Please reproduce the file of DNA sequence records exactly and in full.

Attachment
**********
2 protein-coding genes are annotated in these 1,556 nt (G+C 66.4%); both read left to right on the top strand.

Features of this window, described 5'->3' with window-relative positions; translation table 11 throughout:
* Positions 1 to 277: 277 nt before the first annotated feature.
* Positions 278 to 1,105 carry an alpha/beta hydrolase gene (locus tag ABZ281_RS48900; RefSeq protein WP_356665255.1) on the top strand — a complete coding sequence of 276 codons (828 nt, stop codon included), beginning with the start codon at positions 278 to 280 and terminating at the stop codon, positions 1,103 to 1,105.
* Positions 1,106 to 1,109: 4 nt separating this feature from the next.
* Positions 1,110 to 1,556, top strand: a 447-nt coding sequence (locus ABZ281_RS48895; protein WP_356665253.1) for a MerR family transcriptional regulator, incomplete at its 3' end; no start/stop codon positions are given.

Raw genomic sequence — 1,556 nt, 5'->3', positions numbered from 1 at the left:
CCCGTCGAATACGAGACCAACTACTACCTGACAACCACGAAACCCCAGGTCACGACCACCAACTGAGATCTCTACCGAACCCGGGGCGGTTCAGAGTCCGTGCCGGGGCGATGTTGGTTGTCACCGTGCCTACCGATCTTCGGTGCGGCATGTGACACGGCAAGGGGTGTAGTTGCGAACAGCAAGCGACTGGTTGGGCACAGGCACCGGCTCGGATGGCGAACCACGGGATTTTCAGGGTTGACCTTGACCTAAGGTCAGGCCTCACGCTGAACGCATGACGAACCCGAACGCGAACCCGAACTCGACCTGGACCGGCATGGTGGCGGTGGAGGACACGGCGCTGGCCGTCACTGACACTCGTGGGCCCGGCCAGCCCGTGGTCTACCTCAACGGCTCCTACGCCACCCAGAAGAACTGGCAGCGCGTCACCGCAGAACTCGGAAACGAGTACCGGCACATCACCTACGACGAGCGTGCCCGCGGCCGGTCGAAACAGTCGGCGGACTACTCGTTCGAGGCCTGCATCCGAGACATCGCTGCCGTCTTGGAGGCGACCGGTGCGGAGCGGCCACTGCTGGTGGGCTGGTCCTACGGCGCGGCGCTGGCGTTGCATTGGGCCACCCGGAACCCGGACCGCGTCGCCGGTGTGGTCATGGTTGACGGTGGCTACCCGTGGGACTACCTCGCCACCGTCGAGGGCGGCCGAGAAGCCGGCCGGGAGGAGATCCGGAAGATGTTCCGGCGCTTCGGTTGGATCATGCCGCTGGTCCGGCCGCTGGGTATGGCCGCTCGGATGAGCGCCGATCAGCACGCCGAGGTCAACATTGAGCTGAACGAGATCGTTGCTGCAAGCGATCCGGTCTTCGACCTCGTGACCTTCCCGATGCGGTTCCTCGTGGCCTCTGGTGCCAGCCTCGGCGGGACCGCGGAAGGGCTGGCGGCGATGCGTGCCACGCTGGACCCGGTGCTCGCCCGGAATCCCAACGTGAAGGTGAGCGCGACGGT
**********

2 protein-coding genes are annotated in these 1,556 nt (G+C 66.4%); both read left to right on the top strand.

Features of this window, described 5'->3' with window-relative positions; translation table 11 throughout:
* Positions 1 to 277: 277 nt before the first annotated feature.
* Positions 278 to 1,105 carry an alpha/beta hydrolase gene (locus tag ABZ281_RS48900; RefSeq protein WP_356665255.1) on the top strand — a complete coding sequence of 276 codons (828 nt, stop codon included), beginning with the start codon at positions 278 to 280 and terminating at the stop codon, positions 1,103 to 1,105.
* Positions 1,106 to 1,109: 4 nt separating this feature from the next.
* Positions 1,110 to 1,556, top strand: a 447-nt coding sequence (locus ABZ281_RS48895; protein WP_356665253.1) for a MerR family transcriptional regulator, incomplete at its 3' end; no start/stop codon positions are given.

Raw genomic sequence — 1,556 nt, 5'->3', positions numbered from 1 at the left:
CCCGTCGAATACGAGACCAACTACTACCTGACAACCACGAAACCCCAGGTCACGACCACCAACTGAGATCTCTACCGAACCCGGGGCGGTTCAGAGTCCGTGCCGGGGCGATGTTGGTTGTCACCGTGCCTACCGATCTTCGGTGCGGCATGTGACACGGCAAGGGGTGTAGTTGCGAACAGCAAGCGACTGGTTGGGCACAGGCACCGGCTCGGATGGCGAACCACGGGATTTTCAGGGTTGACCTTGACCTAAGGTCAGGCCTCACGCTGAACGCATGACGAACCCGAACGCGAACCCGAACTCGACCTGGACCGGCATGGTGGCGGTGGAGGACACGGCGCTGGCCGTCACTGACACTCGTGGGCCCGGCCAGCCCGTGGTCTACCTCAACGGCTCCTACGCCACCCAGAAGAACTGGCAGCGCGTCACCGCAGAACTCGGAAACGAGTACCGGCACATCACCTACGACGAGCGTGCCCGCGGCCGGTCGAAACAGTCGGCGGACTACTCGTTCGAGGCCTGCATCCGAGACATCGCTGCCGTCTTGGAGGCGACCGGTGCGGAGCGGCCACTGCTGGTGGGCTGGTCCTACGGCGCGGCGCTGGCGTTGCATTGGGCCACCCGGAACCCGGACCGCGTCGCCGGTGTGGTCATGGTTGACGGTGGCTACCCGTGGGACTACCTCGCCACCGTCGAGGGCGGCCGAGAAGCCGGCCGGGAGGAGATCCGGAAGATGTTCCGGCGCTTCGGTTGGATCATGCCGCTGGTCCGGCCGCTGGGTATGGCCGCTCGGATGAGCGCCGATCAGCACGCCGAGGTCAACATTGAGCTGAACGAGATCGTTGCTGCAAGCGATCCGGTCTTCGACCTCGTGACCTTCCCGATGCGGTTCCTCGTGGCCTCTGGTGCCAGCCTCGGCGGGACCGCGGAAGGGCTGGCGGCGATGCGTGCCACGCTGGACCCGGTGCTCGCCCGGAATCCCAACGTGAAGGTGAGCGCGACGGT